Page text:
Phil Moeller: I’m so sorry you are facing this hassle.

You will need to make another appointment at a local Social Security office, bring all your correspondence and just keep at it until you persevere. Yes, you shouldn’t have to do this. But in the real world, people have to do this all the time. In my experience, Social Security (which handles Medicare enrollments) will eventually do the right thing. It just needs lots and lots of effort on your part.

I work with several nonprofits that provide free Medicare counseling. I’d suggest you call the Medicare Rights Center for help.

Peg: Is the Medicare premium reset every year based on your tax return two years prior, or is it set once and once only? My concern is that when I retire, my tax return will put me in a high premium category, yet once I am done working, I will not be receiving that level of income.

Phil Moeller: It is reset. When your income goes down, so will your premium. Further, retirement is one of the life-changing events that can be used to appeal the high-income surcharge. So if your income was high in 2018, for example, but you retired in 2020, and your income has dropped, you can appeal and should be able to avoid paying the surcharge for even that year.

Raymond – California: I am moving out of the country and will be enrolled in that country’s health program. How can I terminate my Medicare Part B?

Phil Moeller: Social Security handles Part B disenrollments and requires you to complete Form 1763.

Bob – Florida: I am 67, and my wife is 64. If I start Social Security, can my wife file and suspend and start collecting 50 percent of my amount and still get her full higher amount at age 70?

Phil Moeller: Yes, but it’s not called file and suspend. The “file and suspend” option was eliminated under new Social Security laws that took effect last year.

READ MORE: Does Medicare pay for a home health care provider?

Once you’ve filed for your own retirement, your wife should not file for anything until her full retirement age. At that time, she can file what’s called a restricted application for just her spousal benefit while deferring her own retirement benefit until as late as age 70, when it will have reached its maximum amount.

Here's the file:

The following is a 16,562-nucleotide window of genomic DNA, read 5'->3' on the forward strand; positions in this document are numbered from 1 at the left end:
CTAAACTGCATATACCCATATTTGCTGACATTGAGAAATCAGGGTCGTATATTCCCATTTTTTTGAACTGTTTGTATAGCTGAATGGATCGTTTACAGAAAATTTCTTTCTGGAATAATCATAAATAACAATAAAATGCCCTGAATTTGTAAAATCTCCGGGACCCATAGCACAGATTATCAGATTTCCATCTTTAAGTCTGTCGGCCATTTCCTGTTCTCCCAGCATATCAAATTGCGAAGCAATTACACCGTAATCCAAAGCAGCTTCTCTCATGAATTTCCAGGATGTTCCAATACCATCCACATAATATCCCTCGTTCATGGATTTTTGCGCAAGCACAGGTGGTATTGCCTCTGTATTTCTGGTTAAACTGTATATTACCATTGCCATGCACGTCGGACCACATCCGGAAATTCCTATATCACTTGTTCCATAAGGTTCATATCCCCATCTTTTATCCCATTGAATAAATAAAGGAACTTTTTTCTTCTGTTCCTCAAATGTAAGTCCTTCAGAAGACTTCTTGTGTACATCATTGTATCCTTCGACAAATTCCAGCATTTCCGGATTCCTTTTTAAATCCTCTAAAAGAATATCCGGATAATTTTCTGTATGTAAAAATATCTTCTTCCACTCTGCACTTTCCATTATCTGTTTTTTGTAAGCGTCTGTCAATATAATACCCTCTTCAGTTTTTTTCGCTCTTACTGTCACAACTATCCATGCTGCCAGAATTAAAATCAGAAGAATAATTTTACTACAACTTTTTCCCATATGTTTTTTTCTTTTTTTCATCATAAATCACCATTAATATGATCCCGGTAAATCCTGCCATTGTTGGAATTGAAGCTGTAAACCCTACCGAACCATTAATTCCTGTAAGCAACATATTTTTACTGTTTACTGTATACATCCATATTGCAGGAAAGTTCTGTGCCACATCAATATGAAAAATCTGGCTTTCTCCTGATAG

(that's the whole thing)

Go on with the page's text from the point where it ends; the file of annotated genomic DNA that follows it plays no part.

The right to file a restricted application was also ended under the new laws, but not for anyone who turned 62 on or before the beginning of 2016.

Deidre: I am 66 and a half and have not applied for Medicare. I was covered by my husband’s employer insurance until he left the company. We were on COBRA for five months, and he has since gotten a new job, so we will be covered by his employer insurance again.

When I eventually do sign up for Medicare (likely in four to five years), would I have to pay a penalty on the Part B portion, since I was covered by COBRA for five months and not on employer insurance every month since I turned 65?  Also, I am thinking of signing up for Social Security online in the next couple of months. Will I have the option to not be signed up for Medicare, or will the website just automatically sign me up? I am eligible for Part A, but have not signed up. I plan to wait until I sign up for Part B to sign up for Part A as well. Is there any reason to sign up for Part A sooner? Lastly, do I have the option not to sign up for Part A when I am signing up for Social Security?

Phil Moeller: Lots of questions!

The time you were on COBRA is considered a break in your employer insurance as far as Medicare is concerned. Because you were of Medicare age when this occurred, your Medicare enrollment period would have begun then. So, when you eventually do sign up for Part B of Medicare, it’s possible you would be assessed a late-enrollment penalty. I say “possible” because your period on COBRA was so brief that it’s possible your Medicare enrollment period had not expired at the time your husband got his new job and you regained employer coverage.

READ MORE: How to hire in-home help when your aging parents don’t want to move

If you are assessed a penalty, it will be 10 percent for each full year you were without Part B. There also is a late enrollment penalty for Part D drug coverage, equal to 1 percent for each month you are late in enrolling.

When you sign up for Social Security, you automatically get Part A. The only way to reject Part A is to reject your Social Security benefits, which is a bad idea. Because you’re of Medicare age, Social Security may send you a Medicare card indicating you have signed up for Parts A and B. If this happens, you should send back the card and cross out Part B with the notation that you do not wish to sign up for Part B at this time.

Getting Part A right away can be a good idea, because it is a secondary payer of hospital claims that may not be fully paid by your employer insurance. However, anyone on Medicare — and this includes having Part A — is ineligible to continue making pre-tax contributions to a health savings account. So if your husband has a high-deductible health plan with an HSA, you might want to hold off getting Part A until you file for Social Security benefits.